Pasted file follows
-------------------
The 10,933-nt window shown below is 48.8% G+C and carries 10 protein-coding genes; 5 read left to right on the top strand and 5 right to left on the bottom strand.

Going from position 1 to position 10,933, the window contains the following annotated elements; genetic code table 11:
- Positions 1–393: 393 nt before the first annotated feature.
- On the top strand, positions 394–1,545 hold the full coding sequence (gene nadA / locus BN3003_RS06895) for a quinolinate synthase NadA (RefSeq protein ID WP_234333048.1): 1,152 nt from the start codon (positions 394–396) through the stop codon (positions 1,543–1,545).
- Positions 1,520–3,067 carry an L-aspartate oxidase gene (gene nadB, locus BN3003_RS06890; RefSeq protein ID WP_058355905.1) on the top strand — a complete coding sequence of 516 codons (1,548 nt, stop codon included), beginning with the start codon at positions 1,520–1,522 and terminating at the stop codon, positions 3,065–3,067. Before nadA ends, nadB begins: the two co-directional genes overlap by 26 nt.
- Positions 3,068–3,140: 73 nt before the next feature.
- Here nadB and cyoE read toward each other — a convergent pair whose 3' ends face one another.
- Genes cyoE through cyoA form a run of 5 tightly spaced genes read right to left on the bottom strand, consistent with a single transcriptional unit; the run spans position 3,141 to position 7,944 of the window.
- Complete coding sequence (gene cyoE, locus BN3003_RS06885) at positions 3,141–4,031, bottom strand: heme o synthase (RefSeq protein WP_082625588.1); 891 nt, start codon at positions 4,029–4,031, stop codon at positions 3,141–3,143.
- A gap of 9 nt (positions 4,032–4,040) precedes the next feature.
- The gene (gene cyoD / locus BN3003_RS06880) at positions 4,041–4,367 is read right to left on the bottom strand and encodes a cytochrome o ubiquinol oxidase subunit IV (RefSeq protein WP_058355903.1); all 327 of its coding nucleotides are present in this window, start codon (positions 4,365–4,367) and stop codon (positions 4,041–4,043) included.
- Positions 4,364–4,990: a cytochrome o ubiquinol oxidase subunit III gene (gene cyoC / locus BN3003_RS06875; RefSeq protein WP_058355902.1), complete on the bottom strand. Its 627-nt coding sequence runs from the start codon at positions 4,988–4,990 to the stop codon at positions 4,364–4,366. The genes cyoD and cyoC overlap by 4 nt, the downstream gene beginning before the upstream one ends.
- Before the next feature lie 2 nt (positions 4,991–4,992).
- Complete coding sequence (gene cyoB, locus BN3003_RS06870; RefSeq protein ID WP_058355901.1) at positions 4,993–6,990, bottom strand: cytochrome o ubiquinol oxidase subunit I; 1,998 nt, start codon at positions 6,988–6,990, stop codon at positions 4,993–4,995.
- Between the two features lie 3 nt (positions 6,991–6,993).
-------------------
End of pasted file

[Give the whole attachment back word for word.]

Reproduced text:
The 10,933-nt window shown below is 48.8% G+C and carries 10 protein-coding genes; 5 read left to right on the top strand and 5 right to left on the bottom strand.

Going from position 1 to position 10,933, the window contains the following annotated elements; genetic code table 11:
- Positions 1–393: 393 nt before the first annotated feature.
- On the top strand, positions 394–1,545 hold the full coding sequence (gene nadA / locus BN3003_RS06895) for a quinolinate synthase NadA (RefSeq protein ID WP_234333048.1): 1,152 nt from the start codon (positions 394–396) through the stop codon (positions 1,543–1,545).
- Positions 1,520–3,067 carry an L-aspartate oxidase gene (gene nadB, locus BN3003_RS06890; RefSeq protein ID WP_058355905.1) on the top strand — a complete coding sequence of 516 codons (1,548 nt, stop codon included), beginning with the start codon at positions 1,520–1,522 and terminating at the stop codon, positions 3,065–3,067. Before nadA ends, nadB begins: the two co-directional genes overlap by 26 nt.
- Positions 3,068–3,140: 73 nt before the next feature.
- Here nadB and cyoE read toward each other — a convergent pair whose 3' ends face one another.
- Genes cyoE through cyoA form a run of 5 tightly spaced genes read right to left on the bottom strand, consistent with a single transcriptional unit; the run spans position 3,141 to position 7,944 of the window.
- Complete coding sequence (gene cyoE, locus BN3003_RS06885) at positions 3,141–4,031, bottom strand: heme o synthase (RefSeq protein WP_082625588.1); 891 nt, start codon at positions 4,029–4,031, stop codon at positions 3,141–3,143.
- A gap of 9 nt (positions 4,032–4,040) precedes the next feature.
- The gene (gene cyoD / locus BN3003_RS06880) at positions 4,041–4,367 is read right to left on the bottom strand and encodes a cytochrome o ubiquinol oxidase subunit IV (RefSeq protein WP_058355903.1); all 327 of its coding nucleotides are present in this window, start codon (positions 4,365–4,367) and stop codon (positions 4,041–4,043) included.
- Positions 4,364–4,990: a cytochrome o ubiquinol oxidase subunit III gene (gene cyoC / locus BN3003_RS06875; RefSeq protein WP_058355902.1), complete on the bottom strand. Its 627-nt coding sequence runs from the start codon at positions 4,988–4,990 to the stop codon at positions 4,364–4,366. The genes cyoD and cyoC overlap by 4 nt, the downstream gene beginning before the upstream one ends.
- Before the next feature lie 2 nt (positions 4,991–4,992).
- Complete coding sequence (gene cyoB, locus BN3003_RS06870; RefSeq protein ID WP_058355901.1) at positions 4,993–6,990, bottom strand: cytochrome o ubiquinol oxidase subunit I; 1,998 nt, start codon at positions 6,988–6,990, stop codon at positions 4,993–4,995.
- Between the two features lie 3 nt (positions 6,991–6,993).